Cormac McKervey, Head of Agriculture at Ulster Bank first left Queen’s University Belfast in 1990 thinking, “that’s it, I’m done with education.”
Contrary to his earlier thoughts Cormac recently graduated with a Master’s in Business for Agri-Food and Rural Enterprise, which he attained from studying part-time at CAFRE, Loughry Campus.
As the years went by, it was clear to Cormac that you never stop learning.
“Learning from experience, from mistakes, from others and from in-job training, your development goes on. Learning makes us better able to cope with issues as they arise and opens opportunities,” remarked Cormac. Thirty years later, as he was helping his son with his A-Level Business studies Cormac felt ready to embrace education again.
“My career has been spent in agriculture as a College Lecturer, Farm Manager, Farm Adviser and now with the Ulster Bank. I knew whatever course I would choose had to involve agriculture, and ideally agri-business. I did not have to look too far. The CAFRE/QUB Master’s in Business for Agri-Food and Rural Enterprise was ideal for me,” said Cormac.
“The course can be completed full-time or part-time, so it did not impact on my work. It was broken down into manageable modules that could be completed within sensible timelines. The course is a three-year taught programme which was important to me. After being out of the classroom for so long, I could not be left to get on with the modules myself. There would be too many distractions and missed deadlines if I was left on my own! The weekly Thursday evening classes gave great structure and to have lectures face-to-face ensured good attendance. It also was great socially. I was able to mix and learn from classmates, some who were recent graduates and others who have been working in industry for years.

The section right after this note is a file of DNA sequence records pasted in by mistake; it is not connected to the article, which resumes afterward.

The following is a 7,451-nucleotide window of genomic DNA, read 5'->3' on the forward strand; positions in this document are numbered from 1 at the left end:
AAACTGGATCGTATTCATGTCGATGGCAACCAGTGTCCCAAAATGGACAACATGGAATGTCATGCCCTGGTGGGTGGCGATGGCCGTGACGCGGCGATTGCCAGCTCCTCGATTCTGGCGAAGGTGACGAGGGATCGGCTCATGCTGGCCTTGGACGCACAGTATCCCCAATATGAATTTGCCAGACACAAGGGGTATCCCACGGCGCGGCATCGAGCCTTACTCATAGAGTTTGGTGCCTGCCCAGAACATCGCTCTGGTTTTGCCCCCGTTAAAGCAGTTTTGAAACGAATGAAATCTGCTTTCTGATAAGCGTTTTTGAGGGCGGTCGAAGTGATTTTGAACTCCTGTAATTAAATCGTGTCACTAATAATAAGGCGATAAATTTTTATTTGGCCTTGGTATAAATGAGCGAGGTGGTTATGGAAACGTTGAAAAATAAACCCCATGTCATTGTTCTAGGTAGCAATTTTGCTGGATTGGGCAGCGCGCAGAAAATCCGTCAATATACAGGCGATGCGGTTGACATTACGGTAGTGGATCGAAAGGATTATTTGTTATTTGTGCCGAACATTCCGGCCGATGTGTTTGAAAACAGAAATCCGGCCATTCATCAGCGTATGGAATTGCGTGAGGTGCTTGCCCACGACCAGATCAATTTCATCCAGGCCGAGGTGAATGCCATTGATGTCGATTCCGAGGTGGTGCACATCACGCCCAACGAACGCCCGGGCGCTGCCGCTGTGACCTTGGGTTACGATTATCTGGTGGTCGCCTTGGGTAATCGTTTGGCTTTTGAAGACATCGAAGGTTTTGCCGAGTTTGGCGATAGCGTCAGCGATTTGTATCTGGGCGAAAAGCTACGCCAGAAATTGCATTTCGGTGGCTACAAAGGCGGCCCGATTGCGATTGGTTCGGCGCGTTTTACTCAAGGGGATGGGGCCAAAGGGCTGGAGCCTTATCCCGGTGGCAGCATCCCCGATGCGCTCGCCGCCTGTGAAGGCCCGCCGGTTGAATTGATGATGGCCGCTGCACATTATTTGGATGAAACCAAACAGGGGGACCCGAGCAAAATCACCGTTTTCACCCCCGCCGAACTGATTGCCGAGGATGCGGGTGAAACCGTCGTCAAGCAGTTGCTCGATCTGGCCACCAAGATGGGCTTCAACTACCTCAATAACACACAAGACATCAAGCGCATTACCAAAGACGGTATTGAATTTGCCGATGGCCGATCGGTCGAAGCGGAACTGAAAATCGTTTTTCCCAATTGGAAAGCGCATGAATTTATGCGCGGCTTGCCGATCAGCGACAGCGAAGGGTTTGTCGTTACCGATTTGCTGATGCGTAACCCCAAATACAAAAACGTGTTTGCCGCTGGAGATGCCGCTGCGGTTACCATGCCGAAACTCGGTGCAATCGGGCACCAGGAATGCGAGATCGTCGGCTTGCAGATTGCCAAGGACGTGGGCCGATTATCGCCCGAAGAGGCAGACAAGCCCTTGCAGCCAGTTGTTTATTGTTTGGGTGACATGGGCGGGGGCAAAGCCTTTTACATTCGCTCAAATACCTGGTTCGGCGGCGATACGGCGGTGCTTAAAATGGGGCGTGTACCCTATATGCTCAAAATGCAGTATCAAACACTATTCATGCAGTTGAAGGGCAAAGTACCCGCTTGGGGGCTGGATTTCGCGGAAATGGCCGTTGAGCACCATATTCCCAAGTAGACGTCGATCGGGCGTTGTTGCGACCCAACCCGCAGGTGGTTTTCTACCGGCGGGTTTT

“The lecturers have agri-food backgrounds, providing a great source of knowledge and understanding of the sector. They were engaging, supportive, gave good and prompt feedback on modules. There was a good mix of guest speakers and student participation too. The modules covered topics from leadership and business management through to communication and entrepreneurship. They helped me ‘think outside the box’ and bring fresh thinking to my work routine,” Cormac commented.
“The programme is delivered at Loughry Campus, near Cookstown. To have a course of this quality in mid-ulster rather than having to travel to Belfast was brilliant. Covid restrictions hit during my second year meaning lectures moved online. I preferred being in the classroom but managed the weekly Zoom calls. The course showed that we need to be adaptable to changing circumstances and helped build resilience. The final year is spent compiling a research project, on a subject of your choice. I chose to research how Northern Ireland milk buyers and others in the supply chain could help dairy farmers transition to lower carbon emissions. I enjoyed the project and the support given by my supervisor was invaluable,” Cormac continued.
“My class graduated in July, and I am delighted in what I achieved. I am using the learnings from the course every day. I would recommend the course to anyone in the agri-food sector keen to challenge themselves and to push on and keep learning. You don’t have to wait 30 years but even if you have, don’t be afraid to go again,” concluded Cormac.
Applications are still being accepted for full-time and part-time places starting this September. For more information and details of how to apply to the MSc in Business for Agri-Food and Rural Enterprise, visit the CAFRE website www.cafre.ac.uk. You will find the course information listed under Postgraduate courses. You can also follow CAFRE on Facebook and Instagram at ‘Discover CAFRE or access the QUB website.
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